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Writing Where It Hurts

It is no secret that writing good stories is not as easy as many people believe it is. If translating your thoughts into words isn’t hard enough, the first draft is followed by numerous rewriting and editing rounds. A writer revisits every one of their stories ad nauseam before – and if – it ever sees publication.

What happens if a story is particularly painful to write?

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From The Archives: P/35413/SRP

The bombardment hadn’t relented since this morning. The ground trembled incessantly. In the corner of his eye, a dark shape moved. Almost habitually Roger glanced at the barbed wire along the top of the parapet. In the tangled mess hung a soldier, arms spread wide in the wire, head lolling backwards. With every explosion, he swayed. They’d have taken the poor sod down long ago if not for

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The “Monsters” Selection Procedure

In an earlier post, I told you about the desire for diversity that spawned the idea of The Kalbrandt Institute Archives, and how this led to Eva’s explorations forming the framework for the memories she retrieves from the files in the archive.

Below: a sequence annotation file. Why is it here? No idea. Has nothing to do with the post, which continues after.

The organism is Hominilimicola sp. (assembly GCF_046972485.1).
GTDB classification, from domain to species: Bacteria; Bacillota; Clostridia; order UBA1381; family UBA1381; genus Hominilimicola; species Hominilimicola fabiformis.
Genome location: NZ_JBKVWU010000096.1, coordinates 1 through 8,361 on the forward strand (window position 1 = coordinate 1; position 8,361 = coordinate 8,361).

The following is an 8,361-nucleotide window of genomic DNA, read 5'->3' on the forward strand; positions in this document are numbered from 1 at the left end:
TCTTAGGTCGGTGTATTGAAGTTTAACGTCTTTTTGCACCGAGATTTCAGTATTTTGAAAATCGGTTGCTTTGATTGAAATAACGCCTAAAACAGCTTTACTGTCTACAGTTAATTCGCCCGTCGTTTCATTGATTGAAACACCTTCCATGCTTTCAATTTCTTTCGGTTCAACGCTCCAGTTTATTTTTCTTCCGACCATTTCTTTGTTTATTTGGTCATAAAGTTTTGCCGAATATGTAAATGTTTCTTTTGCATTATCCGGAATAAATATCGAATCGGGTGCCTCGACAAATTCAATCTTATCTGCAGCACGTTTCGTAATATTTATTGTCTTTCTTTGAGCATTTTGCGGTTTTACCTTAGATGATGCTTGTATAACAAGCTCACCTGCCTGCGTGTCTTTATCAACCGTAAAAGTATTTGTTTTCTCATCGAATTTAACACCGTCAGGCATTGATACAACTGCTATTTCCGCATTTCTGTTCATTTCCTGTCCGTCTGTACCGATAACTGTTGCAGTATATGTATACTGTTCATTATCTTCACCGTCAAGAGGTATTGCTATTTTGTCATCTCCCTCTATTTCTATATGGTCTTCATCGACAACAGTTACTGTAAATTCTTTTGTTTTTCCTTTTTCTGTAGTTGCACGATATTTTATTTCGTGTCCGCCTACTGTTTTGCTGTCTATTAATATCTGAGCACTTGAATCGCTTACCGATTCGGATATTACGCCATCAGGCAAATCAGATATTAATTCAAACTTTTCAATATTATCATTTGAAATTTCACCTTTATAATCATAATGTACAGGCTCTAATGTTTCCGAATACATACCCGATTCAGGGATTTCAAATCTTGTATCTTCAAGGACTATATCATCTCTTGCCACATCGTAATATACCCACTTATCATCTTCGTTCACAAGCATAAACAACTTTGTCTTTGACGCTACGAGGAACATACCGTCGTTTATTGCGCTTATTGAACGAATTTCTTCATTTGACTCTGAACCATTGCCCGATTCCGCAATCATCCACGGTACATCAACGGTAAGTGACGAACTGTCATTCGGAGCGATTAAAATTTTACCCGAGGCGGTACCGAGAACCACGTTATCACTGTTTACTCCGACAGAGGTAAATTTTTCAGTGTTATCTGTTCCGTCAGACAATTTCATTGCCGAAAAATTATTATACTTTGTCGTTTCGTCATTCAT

Each file has its own cast and setting in time and space, but each book has a central theme. Since there are so many different monsters, ghosts, intriguing artefacts and mysterious monuments, how could I possibly select just one over all the others?

I can’t. So instead of choosing one, I choose five.

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From The Archives: F/25852/YA

The bead ran a ragged pattern across the sheet, then spelt L, U, I with individual letters.

‘“Lui”? “Him”?’ He frowned. Him and you, the same person? Couldn’t be, since he wasn’t dead. Unless… unless this had nothing to do with him.

He scanned the writing on the sheet again. All words, all phrases were either written in first person, or in the formal second person. Je, moi, mon, vous, votre, etc. But there was no reference to a third person, or to anyone who was not part of the conversation.

Yet the bead was trying to refer to someone other than him or the ghost moving the bead. A third person.